on Writing

Via Scoop.itRead this stuff?
It is my belief that the writer, the free-lance author, should be and must be a critic of the society in which he lives. It is easy enough, and always profitable, to rail away at national enemies beyond the sea, at foreign powers beyond our borders who question the prevailing order. But the moral duty of the free writer is to begin his work at home; to be a critic of his own community, his own country, his own culture. If the writer is unwilling to fill this part, then the writer should abandon pretense and find another line of work: become a shoe repairman, a brain surgeon, a janitor, a cowboy, a nuclear physicist, a bus driver. -Edward Abbey, naturalist and author (1927-1989)

Barbershop Chorus

I’ve found an alternate use of my time on Monday evenings.

The Central Coast Barbershop Chorus.

A bunch of energetic, retired men.

Directed by Rob Sequeira.

Three youth – including myself.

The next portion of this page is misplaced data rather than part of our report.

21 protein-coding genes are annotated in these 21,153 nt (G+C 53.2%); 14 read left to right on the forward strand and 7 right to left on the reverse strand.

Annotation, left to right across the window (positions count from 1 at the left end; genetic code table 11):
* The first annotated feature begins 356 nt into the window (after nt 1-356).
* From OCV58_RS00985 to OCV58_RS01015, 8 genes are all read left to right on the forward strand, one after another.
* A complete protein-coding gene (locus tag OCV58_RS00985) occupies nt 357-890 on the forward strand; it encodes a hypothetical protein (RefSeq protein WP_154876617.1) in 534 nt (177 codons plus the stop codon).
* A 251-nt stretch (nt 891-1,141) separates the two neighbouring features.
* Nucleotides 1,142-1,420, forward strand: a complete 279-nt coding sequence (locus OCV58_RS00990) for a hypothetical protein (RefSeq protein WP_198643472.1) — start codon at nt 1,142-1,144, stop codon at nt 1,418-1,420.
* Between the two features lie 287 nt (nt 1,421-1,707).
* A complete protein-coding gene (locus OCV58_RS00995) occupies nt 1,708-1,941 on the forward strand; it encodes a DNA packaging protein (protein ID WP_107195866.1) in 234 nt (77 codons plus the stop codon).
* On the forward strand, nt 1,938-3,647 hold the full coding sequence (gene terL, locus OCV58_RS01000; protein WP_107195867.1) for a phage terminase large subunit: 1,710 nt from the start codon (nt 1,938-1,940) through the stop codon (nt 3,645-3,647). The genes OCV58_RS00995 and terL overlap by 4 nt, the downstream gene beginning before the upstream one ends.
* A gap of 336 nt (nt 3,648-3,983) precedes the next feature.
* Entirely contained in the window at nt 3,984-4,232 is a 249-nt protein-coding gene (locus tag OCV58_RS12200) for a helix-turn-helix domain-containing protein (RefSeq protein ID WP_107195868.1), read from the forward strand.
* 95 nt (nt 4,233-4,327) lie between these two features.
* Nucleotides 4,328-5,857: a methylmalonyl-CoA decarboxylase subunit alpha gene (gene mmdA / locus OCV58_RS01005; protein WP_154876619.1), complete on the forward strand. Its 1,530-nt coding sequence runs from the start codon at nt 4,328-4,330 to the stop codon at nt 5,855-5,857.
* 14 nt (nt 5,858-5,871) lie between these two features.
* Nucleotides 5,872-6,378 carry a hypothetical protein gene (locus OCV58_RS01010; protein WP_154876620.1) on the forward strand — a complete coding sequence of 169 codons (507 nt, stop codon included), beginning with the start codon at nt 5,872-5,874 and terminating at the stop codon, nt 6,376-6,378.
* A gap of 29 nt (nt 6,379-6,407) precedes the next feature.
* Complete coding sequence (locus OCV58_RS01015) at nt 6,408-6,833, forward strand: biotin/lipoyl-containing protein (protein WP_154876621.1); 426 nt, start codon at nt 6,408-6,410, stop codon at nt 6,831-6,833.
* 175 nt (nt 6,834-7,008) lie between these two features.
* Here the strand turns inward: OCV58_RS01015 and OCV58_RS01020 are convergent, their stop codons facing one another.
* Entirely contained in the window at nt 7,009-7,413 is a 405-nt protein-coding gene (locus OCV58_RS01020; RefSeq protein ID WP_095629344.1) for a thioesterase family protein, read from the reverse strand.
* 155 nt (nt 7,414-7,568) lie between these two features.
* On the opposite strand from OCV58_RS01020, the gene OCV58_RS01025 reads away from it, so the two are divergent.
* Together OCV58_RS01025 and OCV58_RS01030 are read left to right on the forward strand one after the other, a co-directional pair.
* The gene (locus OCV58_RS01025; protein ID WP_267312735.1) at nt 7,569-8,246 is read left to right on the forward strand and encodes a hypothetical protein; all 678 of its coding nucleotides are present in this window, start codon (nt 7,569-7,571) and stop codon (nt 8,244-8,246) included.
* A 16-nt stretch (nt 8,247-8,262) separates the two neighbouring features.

I’m ashamed of my fitness. Or the lack thereof.

Another evening of the week will be devoted to building physical endurance.

For every action, there is an equal & opposite reaction.

Time will tell if my efforts pay off.

Project 9, Competent Communicator Manual

I’m doing Project 9 of the Competent Communication manual this Wednesday.

Weak preparation so far.

The ability to persuade – to get other people to understand, accept, and act upon your ideas – is a valuable skill. Your listeners will be more likely to be persuaded if they perceive you as credible, if you use logic and emotion in your appeal, if you carefully structure your speech and if you appeal to their interests. Avoid using notes because they may cause listeners to doubt your sincerity, knowledge, and conviction.

Time: 5 – 7 minutes
Objectives: • Persuade listeners to adopt your viewpoint or ideas or to take some action.
• Appealing to the audience’s interests.
• Use logic and emotion to support your position.
• Avoid using notes.